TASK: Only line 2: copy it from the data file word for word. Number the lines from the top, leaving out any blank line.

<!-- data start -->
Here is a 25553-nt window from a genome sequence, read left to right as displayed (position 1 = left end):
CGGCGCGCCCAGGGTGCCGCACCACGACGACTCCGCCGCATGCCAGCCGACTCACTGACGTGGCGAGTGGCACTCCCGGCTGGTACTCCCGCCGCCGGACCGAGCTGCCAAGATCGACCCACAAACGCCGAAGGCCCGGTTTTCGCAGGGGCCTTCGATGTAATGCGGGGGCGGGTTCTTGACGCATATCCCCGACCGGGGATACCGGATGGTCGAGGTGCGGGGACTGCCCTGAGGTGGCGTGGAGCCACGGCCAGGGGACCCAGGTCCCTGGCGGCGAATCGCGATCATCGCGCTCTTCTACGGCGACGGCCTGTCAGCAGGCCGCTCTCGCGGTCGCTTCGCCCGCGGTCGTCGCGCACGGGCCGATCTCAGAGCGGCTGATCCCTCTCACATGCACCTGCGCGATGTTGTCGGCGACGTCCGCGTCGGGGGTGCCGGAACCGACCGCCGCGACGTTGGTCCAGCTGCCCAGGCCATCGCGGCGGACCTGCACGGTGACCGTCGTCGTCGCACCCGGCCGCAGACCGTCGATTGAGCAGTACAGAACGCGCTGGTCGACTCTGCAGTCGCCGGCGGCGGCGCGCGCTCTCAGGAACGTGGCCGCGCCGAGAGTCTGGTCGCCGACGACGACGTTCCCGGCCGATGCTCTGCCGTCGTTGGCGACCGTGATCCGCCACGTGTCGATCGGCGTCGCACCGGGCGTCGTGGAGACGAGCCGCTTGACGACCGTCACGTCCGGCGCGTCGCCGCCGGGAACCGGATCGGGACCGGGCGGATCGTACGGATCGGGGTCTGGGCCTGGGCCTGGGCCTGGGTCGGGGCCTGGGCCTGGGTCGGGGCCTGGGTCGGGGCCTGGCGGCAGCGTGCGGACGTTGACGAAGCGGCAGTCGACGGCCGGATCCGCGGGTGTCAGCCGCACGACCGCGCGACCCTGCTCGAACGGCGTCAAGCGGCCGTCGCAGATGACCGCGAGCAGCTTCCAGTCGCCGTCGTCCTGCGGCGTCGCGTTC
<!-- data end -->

CGGCGCGCCCAGGGTGCCGCACCACGACGACTCCGCCGCATGCCAGCCGACTCACTGACGTGGCGAGTGGCACTCCCGGCTGGTACTCCCGCCGCCGGACCGAGCTGCCAAGATCGACCCACAAACGCCGAAGGCCCGGTTTTCGCAGGGGCCTTCGATGTAATGCGGGGGCGGGTTCTTGACGCATATCCCCGACCGGGGATACCGGATGGTCGAGGTGCGGGGACTGCCCTGAGGTGGCGTGGAGCCACGGCCAGGGGACCCAGGTCCCTGGCGGCGAATCGCGATCATCGCGCTCTTCTACGGCGACGGCCTGTCAGCAGGCCGCTCTCGCGGTCGCTTCGCCCGCGGTCGTCGCGCACGGGCCGATCTCAGAGCGGCTGATCCCTCTCACATGCACCTGCGCGATGTTGTCGGCGACGTCCGCGTCGGGGGTGCCGGAACCGACCGCCGCGACGTTGGTCCAGCTGCCCAGGCCATCGCGGCGGACCTGCACGGTGACCGTCGTCGTCGCACCCGGCCGCAGACCGTCGATTGAGCAGTACAGAACGCGCTGGTCGACTCTGCAGTCGCCGGCGGCGGCGCGCGCTCTCAGGAACGTGGCCGCGCCGAGAGTCTGGTCGCCGACGACGACGTTCCCGGCCGATGCTCTGCCGTCGTTGGCGACCGTGATCCGCCACGTGTCGATCGGCGTCGCACCGGGCGTCGTGGAGACGAGCCGCTTGACGACCGTCACGTCCGGCGCGTCGCCGCCGGGAACCGGATCGGGACCGGGCGGATCGTACGGATCGGGGTCTGGGCCTGGGCCTGGGCCTGGGTCGGGGCCTGGGCCTGGGTCGGGGCCTGGGTCGGGGCCTGGCGGCAGCGTGCGGACGTTGACGAAGCGGCAGTCGACGGCCGGATCCGCGGGTGTCAGCCGCACGACCGCGCGACCCTGCTCGAACGGCGTCAAGCGGCCGTCGCAGATGACCGCGAGCAGCTTCCAGTCGCCGTCGTCCTGCGGCGTCGCGTTC